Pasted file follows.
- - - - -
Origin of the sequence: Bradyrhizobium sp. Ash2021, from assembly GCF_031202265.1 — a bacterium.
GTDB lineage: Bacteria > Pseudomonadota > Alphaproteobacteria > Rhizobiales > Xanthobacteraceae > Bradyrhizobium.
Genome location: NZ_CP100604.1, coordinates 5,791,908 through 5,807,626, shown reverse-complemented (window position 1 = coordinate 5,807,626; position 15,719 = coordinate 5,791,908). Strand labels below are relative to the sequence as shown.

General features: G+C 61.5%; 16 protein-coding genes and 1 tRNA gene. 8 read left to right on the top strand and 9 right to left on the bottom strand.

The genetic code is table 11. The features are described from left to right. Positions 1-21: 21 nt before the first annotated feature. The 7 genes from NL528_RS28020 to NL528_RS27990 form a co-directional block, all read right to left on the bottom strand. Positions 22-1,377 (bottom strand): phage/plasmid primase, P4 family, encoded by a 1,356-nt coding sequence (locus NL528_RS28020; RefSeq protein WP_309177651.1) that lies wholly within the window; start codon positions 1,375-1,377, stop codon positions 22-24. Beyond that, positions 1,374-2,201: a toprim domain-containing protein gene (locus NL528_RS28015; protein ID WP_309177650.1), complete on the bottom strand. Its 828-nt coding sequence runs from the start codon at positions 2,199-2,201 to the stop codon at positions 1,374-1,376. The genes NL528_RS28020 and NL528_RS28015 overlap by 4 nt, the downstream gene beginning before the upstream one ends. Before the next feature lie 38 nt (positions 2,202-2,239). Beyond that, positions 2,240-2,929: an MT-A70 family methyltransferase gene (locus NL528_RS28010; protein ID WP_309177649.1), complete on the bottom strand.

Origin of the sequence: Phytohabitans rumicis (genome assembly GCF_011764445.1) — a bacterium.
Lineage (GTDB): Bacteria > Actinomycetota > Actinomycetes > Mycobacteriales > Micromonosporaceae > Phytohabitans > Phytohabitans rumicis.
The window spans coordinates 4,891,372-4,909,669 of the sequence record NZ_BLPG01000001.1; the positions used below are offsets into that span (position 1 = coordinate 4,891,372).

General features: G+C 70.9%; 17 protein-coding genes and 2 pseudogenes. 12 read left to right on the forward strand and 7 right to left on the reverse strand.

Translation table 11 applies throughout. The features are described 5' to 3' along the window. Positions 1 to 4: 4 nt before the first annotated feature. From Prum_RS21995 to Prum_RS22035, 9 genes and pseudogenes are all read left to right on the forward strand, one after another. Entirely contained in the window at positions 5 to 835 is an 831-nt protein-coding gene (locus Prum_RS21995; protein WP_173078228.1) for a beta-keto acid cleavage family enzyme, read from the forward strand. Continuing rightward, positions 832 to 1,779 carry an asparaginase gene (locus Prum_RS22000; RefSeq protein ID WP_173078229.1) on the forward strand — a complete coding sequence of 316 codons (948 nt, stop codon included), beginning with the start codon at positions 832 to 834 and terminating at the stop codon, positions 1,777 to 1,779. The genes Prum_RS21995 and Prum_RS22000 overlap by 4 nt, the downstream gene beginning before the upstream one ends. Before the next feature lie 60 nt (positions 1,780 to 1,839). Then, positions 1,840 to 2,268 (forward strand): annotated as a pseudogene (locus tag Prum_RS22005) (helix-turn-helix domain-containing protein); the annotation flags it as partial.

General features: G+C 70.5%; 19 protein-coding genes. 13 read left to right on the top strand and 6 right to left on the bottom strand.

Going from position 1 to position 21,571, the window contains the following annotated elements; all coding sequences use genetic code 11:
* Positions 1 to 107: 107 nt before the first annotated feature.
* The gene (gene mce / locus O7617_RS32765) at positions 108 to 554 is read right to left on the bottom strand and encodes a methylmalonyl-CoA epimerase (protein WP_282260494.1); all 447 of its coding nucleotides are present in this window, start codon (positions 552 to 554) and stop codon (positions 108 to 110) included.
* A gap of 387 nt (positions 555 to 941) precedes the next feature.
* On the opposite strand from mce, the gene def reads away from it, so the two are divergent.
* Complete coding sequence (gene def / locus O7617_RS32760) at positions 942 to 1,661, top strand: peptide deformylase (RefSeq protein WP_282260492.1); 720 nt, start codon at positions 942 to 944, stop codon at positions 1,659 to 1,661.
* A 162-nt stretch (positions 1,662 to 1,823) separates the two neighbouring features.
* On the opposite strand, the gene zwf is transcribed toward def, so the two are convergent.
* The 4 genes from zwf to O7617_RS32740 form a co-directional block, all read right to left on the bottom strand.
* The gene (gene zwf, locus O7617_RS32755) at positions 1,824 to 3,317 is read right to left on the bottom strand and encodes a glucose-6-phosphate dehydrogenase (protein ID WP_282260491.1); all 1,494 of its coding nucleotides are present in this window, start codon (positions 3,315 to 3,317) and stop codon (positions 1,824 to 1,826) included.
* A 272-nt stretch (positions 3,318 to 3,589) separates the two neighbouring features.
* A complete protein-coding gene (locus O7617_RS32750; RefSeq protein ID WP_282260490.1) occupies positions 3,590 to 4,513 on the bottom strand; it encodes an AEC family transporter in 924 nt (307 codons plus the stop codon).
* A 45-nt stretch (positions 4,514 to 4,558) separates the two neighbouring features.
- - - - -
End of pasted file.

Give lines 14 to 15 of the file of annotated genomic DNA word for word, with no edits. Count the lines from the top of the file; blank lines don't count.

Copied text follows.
* The gene (gene mce / locus O7617_RS32765) at positions 108 to 554 is read right to left on the bottom strand and encodes a methylmalonyl-CoA epimerase (protein WP_282260494.1); all 447 of its coding nucleotides are present in this window, start codon (positions 552 to 554) and stop codon (positions 108 to 110) included.
* A gap of 387 nt (positions 555 to 941) precedes the next feature.